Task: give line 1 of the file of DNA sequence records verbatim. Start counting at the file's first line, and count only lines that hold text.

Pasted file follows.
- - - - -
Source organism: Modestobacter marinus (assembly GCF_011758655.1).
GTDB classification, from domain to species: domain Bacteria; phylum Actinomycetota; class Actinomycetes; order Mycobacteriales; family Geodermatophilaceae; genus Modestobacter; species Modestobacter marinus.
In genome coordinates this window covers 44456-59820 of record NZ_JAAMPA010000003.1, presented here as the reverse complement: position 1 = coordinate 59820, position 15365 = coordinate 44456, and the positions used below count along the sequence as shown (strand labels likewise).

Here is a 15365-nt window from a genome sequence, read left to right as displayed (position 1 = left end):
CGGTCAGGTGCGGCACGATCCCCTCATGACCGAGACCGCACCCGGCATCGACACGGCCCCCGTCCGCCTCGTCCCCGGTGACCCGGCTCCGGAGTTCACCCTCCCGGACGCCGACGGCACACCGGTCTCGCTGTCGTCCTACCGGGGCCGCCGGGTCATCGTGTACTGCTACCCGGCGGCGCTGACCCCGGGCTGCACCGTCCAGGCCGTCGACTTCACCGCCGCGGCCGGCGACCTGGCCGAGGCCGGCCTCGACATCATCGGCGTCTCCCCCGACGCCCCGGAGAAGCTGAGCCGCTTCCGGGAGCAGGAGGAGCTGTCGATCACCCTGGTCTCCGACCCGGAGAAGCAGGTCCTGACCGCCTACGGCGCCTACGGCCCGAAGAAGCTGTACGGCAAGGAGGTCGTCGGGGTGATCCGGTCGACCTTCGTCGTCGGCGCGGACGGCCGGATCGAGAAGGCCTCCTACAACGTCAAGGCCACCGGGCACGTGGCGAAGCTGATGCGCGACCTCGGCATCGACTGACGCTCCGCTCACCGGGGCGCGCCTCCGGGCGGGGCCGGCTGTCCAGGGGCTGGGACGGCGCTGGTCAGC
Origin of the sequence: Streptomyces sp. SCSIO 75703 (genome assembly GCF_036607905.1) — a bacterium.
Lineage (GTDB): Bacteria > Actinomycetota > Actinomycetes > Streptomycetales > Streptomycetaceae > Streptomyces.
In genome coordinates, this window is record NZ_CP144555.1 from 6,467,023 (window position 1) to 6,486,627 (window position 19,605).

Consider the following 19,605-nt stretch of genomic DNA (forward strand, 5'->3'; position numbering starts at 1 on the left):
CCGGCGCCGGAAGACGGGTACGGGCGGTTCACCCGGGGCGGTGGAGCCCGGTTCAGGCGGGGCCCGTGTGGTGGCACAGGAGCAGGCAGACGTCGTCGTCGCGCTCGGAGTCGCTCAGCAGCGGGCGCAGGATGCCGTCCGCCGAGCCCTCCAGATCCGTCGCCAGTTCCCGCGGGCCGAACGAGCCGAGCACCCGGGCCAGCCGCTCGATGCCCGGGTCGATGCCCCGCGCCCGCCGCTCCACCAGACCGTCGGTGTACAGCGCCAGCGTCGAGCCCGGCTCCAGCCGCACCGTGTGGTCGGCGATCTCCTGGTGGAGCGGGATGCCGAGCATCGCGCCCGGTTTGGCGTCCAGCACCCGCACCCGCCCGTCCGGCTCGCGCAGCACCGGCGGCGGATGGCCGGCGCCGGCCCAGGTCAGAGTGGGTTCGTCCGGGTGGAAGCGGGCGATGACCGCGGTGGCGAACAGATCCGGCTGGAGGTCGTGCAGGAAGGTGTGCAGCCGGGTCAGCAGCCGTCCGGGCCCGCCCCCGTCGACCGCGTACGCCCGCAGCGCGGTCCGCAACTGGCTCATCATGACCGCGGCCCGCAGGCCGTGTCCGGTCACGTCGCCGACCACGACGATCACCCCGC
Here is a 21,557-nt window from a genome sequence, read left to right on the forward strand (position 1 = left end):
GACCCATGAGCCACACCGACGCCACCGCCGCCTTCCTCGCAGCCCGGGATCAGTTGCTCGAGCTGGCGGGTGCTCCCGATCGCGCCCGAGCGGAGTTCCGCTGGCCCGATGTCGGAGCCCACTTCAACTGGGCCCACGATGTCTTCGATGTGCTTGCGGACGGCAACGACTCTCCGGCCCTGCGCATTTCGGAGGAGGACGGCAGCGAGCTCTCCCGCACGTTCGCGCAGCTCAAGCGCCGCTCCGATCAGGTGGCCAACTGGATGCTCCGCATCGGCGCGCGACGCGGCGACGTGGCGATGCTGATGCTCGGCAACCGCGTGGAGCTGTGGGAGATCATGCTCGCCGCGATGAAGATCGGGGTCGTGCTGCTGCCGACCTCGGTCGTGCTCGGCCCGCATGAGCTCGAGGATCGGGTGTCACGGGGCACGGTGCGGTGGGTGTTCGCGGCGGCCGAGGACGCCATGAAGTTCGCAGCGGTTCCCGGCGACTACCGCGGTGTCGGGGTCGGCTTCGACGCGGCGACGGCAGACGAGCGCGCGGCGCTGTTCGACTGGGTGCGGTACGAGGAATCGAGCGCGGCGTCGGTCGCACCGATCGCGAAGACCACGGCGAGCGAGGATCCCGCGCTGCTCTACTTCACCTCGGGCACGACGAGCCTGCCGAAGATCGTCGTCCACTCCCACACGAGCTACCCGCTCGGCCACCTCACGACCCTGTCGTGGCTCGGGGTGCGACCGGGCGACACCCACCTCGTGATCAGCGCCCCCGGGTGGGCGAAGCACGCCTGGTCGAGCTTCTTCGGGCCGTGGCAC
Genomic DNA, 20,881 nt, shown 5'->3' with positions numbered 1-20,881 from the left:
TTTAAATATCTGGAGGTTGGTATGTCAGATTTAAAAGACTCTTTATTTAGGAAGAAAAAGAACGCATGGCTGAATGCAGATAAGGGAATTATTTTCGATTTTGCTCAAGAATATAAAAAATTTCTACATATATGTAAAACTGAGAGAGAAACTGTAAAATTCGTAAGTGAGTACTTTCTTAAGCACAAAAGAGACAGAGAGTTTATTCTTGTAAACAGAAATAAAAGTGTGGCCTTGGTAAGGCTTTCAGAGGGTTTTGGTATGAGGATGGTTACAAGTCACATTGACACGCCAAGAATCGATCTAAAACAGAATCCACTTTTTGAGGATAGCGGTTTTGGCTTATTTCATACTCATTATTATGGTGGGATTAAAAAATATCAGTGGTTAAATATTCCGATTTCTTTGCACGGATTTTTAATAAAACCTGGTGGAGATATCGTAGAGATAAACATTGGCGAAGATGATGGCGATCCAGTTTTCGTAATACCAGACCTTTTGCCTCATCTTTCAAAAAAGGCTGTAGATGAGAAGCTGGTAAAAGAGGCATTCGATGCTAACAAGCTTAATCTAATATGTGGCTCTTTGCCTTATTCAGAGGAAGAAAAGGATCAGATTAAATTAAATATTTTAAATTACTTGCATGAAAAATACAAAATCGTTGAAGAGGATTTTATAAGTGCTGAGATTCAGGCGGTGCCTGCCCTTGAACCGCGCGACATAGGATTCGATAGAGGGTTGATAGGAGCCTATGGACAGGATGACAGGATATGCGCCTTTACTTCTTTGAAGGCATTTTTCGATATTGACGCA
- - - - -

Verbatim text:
Source organism: Modestobacter marinus (assembly GCF_011758655.1).